Considered are the procedures for raising project finance from private-sector lenders, in particular commercial banks and bondholders, with a comparison between the two. Lenders’ ‘due diligence’ processes, and the roles of their various external advisors also have the be considered as well as the ways in which a Contracting Authority interacts with bidders’ lenders in a public-procurement process.


Types of Project Agreement


The Project Contracts provide a basis for the Project Company’s construction and operation of the project. The most important of these is the Project Agreement which is the contract that provides the framework under which the Project Company obtains its revenues. The Sub-Contracts which make up the rest of the Project Contracts are important as well and have to be considered and discussed like the Offtake Contract, Availability-based Contract and Concession Agreement.


A preliminary clarification: expressions such as BOT, DBFO, and so on are rather confusing, and overlap with each other. There is actually no need to use these terms. There are three main models for a Project Agreement: (1) an Offtake Contract in a process-plant project, under which the Project Company produces a product and sells it to an Offtaker. (2) an Availability-based Contract based on the PFI Model where a Contracting Authority pays a Project Company for making the project available for use. (3) A Concession Agreement, under which the Project Company provides a public service, and collects User Charges for doing so. The confusing list of ‘PPP-like’ contracts, which are often counted as PPPs, but most of which do not require project finance should also provide interesting, related information for this subject.


We prefer to work with qualified clients with good banking relation to leverage a client’s financial possibilities for project finance. Chances to materialize a transaction can be very high if the borrower’s company is of substance. If you would like to discuss this further, please use the reply form, or call 00353860325153. This number also works on Whatsapp, Signal, Telegram and WeChat.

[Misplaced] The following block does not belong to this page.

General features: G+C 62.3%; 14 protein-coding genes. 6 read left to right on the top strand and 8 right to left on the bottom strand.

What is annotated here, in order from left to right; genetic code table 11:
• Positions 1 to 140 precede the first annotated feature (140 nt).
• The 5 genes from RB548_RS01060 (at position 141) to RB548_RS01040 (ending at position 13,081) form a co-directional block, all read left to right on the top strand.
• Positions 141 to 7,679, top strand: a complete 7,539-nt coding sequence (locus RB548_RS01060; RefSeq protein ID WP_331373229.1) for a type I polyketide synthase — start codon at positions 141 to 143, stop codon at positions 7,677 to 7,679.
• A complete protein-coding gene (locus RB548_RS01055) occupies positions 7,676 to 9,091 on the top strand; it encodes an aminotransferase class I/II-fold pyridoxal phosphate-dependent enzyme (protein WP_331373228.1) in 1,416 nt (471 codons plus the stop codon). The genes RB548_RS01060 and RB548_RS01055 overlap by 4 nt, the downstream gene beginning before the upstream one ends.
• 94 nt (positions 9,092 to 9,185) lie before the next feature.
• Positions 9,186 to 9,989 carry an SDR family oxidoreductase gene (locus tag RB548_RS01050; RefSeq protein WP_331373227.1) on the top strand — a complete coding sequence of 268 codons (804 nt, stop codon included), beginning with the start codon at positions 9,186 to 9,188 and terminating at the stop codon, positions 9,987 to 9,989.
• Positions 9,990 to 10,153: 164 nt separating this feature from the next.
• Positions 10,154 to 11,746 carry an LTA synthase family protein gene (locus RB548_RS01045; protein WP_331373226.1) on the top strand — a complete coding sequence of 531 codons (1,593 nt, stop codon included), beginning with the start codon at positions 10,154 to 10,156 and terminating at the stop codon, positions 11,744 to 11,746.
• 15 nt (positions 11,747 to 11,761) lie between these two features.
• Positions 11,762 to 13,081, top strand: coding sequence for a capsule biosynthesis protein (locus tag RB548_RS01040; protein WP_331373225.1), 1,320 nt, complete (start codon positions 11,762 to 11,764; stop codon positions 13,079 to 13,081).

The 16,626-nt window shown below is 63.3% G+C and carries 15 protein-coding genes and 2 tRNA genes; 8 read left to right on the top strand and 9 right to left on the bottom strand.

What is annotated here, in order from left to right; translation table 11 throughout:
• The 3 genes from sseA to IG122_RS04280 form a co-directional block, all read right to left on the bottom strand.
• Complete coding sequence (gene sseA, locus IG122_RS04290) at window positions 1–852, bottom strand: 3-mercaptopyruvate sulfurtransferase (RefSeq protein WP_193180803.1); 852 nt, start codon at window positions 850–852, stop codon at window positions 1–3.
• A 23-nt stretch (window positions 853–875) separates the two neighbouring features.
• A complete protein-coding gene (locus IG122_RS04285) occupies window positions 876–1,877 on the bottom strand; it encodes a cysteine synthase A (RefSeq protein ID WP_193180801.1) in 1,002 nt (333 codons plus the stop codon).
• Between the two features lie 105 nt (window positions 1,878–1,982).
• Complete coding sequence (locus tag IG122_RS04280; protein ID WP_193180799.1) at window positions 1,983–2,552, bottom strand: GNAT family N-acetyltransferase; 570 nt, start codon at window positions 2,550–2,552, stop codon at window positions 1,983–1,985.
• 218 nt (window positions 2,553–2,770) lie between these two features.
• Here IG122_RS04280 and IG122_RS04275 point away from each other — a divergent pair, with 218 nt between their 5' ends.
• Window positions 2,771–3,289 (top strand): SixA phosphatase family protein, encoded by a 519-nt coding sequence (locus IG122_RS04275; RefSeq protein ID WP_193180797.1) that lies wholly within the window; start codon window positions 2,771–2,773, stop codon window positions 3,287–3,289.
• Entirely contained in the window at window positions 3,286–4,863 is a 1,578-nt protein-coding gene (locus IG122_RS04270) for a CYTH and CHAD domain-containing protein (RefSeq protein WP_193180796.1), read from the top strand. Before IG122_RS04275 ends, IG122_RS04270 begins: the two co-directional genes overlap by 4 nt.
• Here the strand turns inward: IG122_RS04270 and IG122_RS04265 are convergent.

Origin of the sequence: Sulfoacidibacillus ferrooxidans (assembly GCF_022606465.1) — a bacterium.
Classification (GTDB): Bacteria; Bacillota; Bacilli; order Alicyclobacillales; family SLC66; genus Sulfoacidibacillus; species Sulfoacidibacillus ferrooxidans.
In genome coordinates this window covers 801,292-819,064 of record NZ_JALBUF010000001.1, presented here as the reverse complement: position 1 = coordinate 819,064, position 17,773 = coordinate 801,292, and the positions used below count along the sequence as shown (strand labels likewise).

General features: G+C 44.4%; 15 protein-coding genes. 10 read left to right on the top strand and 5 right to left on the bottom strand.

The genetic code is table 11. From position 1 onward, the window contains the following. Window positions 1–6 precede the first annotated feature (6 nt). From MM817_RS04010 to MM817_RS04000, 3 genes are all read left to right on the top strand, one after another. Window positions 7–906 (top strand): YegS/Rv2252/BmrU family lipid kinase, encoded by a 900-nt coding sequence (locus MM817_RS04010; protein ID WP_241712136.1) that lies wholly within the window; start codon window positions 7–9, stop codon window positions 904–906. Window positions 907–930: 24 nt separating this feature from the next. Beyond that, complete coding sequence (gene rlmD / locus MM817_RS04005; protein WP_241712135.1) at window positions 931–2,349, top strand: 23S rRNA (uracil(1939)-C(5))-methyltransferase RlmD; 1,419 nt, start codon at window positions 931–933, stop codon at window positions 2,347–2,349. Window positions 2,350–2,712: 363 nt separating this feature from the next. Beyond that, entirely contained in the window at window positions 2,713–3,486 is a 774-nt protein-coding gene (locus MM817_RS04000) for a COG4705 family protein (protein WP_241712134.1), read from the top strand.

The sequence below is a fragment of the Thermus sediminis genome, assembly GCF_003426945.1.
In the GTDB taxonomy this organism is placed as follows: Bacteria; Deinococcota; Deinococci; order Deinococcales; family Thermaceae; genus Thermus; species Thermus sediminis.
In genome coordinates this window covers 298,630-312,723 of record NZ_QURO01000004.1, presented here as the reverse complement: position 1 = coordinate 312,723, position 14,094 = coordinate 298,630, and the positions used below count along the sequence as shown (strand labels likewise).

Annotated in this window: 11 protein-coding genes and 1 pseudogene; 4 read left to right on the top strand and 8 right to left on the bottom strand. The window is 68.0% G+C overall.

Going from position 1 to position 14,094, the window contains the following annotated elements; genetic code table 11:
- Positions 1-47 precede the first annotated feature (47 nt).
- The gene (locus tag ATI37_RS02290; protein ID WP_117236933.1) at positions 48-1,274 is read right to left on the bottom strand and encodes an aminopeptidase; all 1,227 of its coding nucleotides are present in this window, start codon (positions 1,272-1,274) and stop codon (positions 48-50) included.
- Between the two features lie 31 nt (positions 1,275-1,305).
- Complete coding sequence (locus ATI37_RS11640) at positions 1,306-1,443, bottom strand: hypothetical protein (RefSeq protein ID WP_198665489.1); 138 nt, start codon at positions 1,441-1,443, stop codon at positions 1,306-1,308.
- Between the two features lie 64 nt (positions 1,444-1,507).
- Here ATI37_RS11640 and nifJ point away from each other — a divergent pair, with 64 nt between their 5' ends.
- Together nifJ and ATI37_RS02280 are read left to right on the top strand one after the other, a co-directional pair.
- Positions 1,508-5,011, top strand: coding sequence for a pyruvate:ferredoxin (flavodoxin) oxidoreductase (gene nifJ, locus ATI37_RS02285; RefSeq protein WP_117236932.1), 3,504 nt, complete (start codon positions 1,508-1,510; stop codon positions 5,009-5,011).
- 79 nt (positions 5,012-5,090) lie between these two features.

Learn more about these topics by reading our blog post “The need for Guarantees to enable Funding and Project Finance” 2 and 3


·       Common Aspects of Project Agreements

·       Sub-Contracts and Other Related Agreements

·       Commercial Risks

·       Macro-Economic Risks

·       Regulatory and Political Risks

·       Financial Structuring

·       The Financial Model

·       Project-Finance Loan Documentation

·       Public-Sector Financial Support

·       Export-Credit Agencies and Development-Finance Institutions

·       Recent Market Developments and Prospects for Project Finance



NOTE: The content of this report is an abstract based on the 577-page book we make available to our contracted clients providing guideline to successfully structure project finance with the help of third-party collateral and Prime Bank Guarantees. It is widely read by private sector investors and lenders who intend to make project finance deals.